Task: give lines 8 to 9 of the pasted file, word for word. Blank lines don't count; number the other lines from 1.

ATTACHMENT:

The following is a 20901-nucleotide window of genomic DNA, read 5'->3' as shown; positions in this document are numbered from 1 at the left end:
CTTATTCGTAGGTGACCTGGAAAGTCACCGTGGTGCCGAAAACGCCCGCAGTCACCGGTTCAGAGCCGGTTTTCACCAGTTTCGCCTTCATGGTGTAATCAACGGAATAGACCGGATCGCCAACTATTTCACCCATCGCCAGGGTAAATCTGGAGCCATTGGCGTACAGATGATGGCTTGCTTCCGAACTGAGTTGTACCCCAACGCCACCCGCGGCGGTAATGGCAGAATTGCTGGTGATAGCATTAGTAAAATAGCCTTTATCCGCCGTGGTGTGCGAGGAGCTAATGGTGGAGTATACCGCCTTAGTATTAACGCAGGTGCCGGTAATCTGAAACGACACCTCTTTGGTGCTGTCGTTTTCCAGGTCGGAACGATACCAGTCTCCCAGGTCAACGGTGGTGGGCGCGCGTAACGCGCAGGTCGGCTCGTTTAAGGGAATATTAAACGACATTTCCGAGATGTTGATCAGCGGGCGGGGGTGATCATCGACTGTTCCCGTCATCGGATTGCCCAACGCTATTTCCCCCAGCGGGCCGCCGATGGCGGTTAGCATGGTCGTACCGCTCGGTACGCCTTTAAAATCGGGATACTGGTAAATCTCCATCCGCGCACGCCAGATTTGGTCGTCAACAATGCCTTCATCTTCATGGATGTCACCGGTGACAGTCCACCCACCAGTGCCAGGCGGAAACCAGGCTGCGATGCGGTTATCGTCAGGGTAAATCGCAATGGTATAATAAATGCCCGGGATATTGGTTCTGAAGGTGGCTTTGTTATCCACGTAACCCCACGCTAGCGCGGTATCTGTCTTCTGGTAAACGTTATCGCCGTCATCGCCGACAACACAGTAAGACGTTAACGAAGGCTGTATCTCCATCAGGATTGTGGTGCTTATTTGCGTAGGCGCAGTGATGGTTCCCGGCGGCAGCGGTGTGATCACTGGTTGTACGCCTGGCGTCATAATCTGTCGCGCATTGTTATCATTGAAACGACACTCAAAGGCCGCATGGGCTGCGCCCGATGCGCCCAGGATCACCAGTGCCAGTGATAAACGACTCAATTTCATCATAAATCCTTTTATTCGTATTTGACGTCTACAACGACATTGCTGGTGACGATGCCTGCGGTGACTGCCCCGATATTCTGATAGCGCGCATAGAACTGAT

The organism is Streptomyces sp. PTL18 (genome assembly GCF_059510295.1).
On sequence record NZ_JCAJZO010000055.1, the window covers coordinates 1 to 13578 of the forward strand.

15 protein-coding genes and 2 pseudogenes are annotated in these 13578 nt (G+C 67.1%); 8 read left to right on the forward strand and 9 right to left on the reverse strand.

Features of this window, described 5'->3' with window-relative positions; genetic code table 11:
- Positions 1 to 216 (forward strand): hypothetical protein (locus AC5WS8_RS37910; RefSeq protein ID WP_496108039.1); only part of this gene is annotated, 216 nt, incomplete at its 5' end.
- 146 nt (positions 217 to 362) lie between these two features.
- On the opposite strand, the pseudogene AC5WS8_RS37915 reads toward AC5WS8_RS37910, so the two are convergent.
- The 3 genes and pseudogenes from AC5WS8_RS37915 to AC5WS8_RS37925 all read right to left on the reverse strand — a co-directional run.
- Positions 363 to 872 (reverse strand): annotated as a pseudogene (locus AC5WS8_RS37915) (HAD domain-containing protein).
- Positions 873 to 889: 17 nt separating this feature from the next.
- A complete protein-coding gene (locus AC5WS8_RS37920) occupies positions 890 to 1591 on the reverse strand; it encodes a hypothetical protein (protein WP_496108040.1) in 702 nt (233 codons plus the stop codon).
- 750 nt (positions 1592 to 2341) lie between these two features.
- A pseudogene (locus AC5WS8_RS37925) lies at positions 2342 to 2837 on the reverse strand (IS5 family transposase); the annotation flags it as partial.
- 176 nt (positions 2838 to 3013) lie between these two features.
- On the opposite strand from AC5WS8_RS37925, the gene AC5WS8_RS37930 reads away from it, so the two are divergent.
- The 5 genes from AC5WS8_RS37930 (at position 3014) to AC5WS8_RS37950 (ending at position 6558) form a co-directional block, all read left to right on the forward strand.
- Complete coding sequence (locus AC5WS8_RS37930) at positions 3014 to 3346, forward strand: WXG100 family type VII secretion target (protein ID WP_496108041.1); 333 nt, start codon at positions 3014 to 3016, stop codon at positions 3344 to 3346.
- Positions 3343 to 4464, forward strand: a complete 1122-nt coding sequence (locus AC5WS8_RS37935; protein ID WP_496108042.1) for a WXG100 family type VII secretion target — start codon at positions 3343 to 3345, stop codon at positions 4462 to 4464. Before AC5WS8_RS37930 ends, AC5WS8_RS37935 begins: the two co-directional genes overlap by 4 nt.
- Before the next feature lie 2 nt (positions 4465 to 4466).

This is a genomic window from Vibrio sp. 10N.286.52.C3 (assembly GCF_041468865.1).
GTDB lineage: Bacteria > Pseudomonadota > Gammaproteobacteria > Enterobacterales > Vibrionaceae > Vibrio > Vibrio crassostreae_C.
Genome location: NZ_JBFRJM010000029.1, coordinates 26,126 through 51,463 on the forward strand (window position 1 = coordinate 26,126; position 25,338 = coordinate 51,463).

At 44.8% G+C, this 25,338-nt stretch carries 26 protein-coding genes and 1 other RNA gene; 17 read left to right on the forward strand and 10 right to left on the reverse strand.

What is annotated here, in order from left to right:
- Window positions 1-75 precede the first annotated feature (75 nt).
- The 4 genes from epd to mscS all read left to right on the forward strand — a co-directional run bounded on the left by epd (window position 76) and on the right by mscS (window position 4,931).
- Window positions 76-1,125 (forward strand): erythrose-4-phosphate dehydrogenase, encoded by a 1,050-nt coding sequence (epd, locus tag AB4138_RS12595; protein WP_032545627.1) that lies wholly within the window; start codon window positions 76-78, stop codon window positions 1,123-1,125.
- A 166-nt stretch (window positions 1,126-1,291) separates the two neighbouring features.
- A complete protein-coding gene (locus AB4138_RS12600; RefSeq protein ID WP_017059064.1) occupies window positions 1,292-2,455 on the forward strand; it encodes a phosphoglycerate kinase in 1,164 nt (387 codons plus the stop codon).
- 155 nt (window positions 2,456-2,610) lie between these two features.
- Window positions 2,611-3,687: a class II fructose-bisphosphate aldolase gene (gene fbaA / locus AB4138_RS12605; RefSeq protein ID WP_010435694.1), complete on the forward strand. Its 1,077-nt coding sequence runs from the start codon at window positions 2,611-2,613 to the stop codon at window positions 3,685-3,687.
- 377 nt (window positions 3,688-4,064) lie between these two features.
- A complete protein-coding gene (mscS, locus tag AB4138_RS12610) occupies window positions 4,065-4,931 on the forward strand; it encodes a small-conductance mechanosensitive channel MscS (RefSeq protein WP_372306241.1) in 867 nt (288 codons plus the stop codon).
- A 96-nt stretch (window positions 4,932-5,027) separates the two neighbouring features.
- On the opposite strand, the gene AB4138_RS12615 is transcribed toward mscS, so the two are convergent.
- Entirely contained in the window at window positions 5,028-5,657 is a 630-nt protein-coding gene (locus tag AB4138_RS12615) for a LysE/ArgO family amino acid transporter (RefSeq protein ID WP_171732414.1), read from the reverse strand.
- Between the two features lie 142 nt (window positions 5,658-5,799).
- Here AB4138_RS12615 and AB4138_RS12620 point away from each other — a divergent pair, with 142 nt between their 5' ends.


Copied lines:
- 146 nt (positions 217 to 362) lie between these two features.
- On the opposite strand, the pseudogene AC5WS8_RS37915 reads toward AC5WS8_RS37910, so the two are convergent.